Rapid Cooling Triggered Bronze-Age Collapse And Greek Dark Age

  • Date: 15/08/13
  • Ice Age Now blog

Of course the politically correct verbiage is “climate change.”

Between the 13th and 11th centuries BCE, most Greek Bronze Age Palatial centers were destroyed and/or abandoned throughout the Near East and Aegean, says this paper by Brandon L. Drake.

A sharp increase in Northern Hemisphere temperatures preceded the wide-spread systems collapse, while a sharp decrease in temperatures occurred during their abandonment. (Neither of which, I am sure – the increase or the decrease – were caused by humans.)

Mediterranean Sea surface temperatures cooled rapidly during the Late Bronze Age, limiting freshwater flux into the atmosphere and thus reducing precipitation over land, says Drake, of the Department of Anthropology, University of New Mexico.

This cooling and ensuing aridity could have affected areas that were dependent upon high levels of agricultural productivity. The resulting crop declines would have made higher-density populations unsustainable.

Greenland Ice Sheet Project (GISP2) Temperature (top line; Alley, 2004) and a 20-point moving average of Solar Irradiance (bottom line; Steinhilber et al., 2009) for the past5000 years. A large increase and sharp decrease in Northern Hemisphere temperatures occurred during the LBA Collapse (a). Similar (albeit smaller) temperature decreasesterminated the Roman Warm Period (b) and Medieval Warm Period (c). Low solar irradiance, periods typified by low sunspot activity, are associated with cooler SSTs. Low solarirradiance occurred during the Greek Dark Ages (d), potentially contributing to continued low SSTs. This period of low solar irradiance is comparable to the more well knownMaunder Minimum (e).


Eastern Mediterranean sea surface temperatures (SST) as indicated by alkenone temperatures and warm-species formanifera. A drop of SST can indicate lower levels of evaporation, which in turn indicate less precipitation. The Ionian Sea (top line;Emeis et al., 2000) dropped by 4 deg C following the LBA Collapse (a). Temperatures returned to theirpre-LBA Collapse levels during the Roman Warm Period (b). A drop of 3 deg C during the Medieval Warm Period (c) occurs as well. Adriatic SST (second line; Sangiorni et al., 2003) dropped 1-2 deg C after the LBA Collapse (a), however a 25% reduction in Adriatic warm-species dinocysts (third line; Sangiorni et al., 2003) before the LBA Collapse (a) suggests cooling may have been rapid and severe. A similar decline in warm-species formanifera in the Aegean Sea (last line;  Rohling et al., 2002) at the same time suggests signifi cantlycooler waters as well. Dark shading around lines represents 95% confidence bands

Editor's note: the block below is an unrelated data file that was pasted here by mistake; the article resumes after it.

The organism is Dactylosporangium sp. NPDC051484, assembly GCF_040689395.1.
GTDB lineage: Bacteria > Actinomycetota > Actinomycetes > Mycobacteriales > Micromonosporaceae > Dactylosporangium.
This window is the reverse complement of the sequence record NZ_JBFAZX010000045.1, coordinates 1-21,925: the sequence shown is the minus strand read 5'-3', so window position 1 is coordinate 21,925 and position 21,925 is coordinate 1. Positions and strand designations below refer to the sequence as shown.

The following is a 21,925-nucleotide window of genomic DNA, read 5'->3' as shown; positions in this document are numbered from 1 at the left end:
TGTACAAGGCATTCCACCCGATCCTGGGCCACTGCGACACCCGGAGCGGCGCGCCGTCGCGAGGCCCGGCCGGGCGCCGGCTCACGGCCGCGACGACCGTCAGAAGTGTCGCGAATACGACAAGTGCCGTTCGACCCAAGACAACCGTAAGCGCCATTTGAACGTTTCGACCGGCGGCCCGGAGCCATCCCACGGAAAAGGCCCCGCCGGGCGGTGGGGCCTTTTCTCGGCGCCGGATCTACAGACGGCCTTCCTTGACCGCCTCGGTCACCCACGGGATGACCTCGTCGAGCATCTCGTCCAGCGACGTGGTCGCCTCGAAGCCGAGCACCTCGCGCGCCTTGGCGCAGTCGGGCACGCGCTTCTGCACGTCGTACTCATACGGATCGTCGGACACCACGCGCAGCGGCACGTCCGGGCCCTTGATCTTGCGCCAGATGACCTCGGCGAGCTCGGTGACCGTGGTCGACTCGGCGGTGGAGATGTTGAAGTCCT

Indeed, studies of data from the Mediterranean indicate that the Early Iron Age was more arid than the preceding Bronze Age. The prolonged arid conditions – a centuries-long mega drought, if you will –  lasted until the Roman Warm Period.

Those four centuries – known as the ‘Greek Dark Ages’ – were typified by low population levels, rural settlements, population migration, and limited long-distance trade.

The Late Bronze Age collapse is associated with the loss of writing systems such as Linear B, and the extinction of Hatti as both a written and spoken language. Writing and literacy do not return to the Aegean until the end of the ‘Greek Dark Ages’ in 8th century BCE with the spread of the Phoenecian alphabet.

The collapse of Palatial Civilization occurred in different places at different times. Many of these destructions have been attributed to human-causes. (We love to blame humans for climate-driven circumstances, don’t we?) Large population migrations took place, most famously with the incursions of the ‘Sea Peoples’ into the Nile Delta and the Levant.

In Egypt, several inscriptions detailed wars with ‘Sea People’ beginning in the reign of Ramses II (1279-1213 BCE). While population movements of the ‘Sea People’ were better documented in Egypt and the Levant, they have been tied to destabilization of the Aegean region as well.

The ensuing economic decline resulted in the widespread dissolution of governments. Once the governments were dissolved it was impossible to reestablish a central authority.

While economic collapse continues to be the dominant theory for the collapse of Palatial Civilization in the Bronze Age, climatic/environmental explanations have also been proposed. (I think the climate conditions triggered the economic collapse, of course.)

Conditions improve following the introduction of iron tools, and accelerate at the beginning of the Roman Warm Period at 350 BCE, says Drake.

Wouldn’t this make it appear that warmer climates are good for civilization? And that cooler climates can lead to systems collapse?

I’m thinking that our leaders are sorely mislead.

Full story

see also:  300-Year Drought Was Downfall of Ancient Greece

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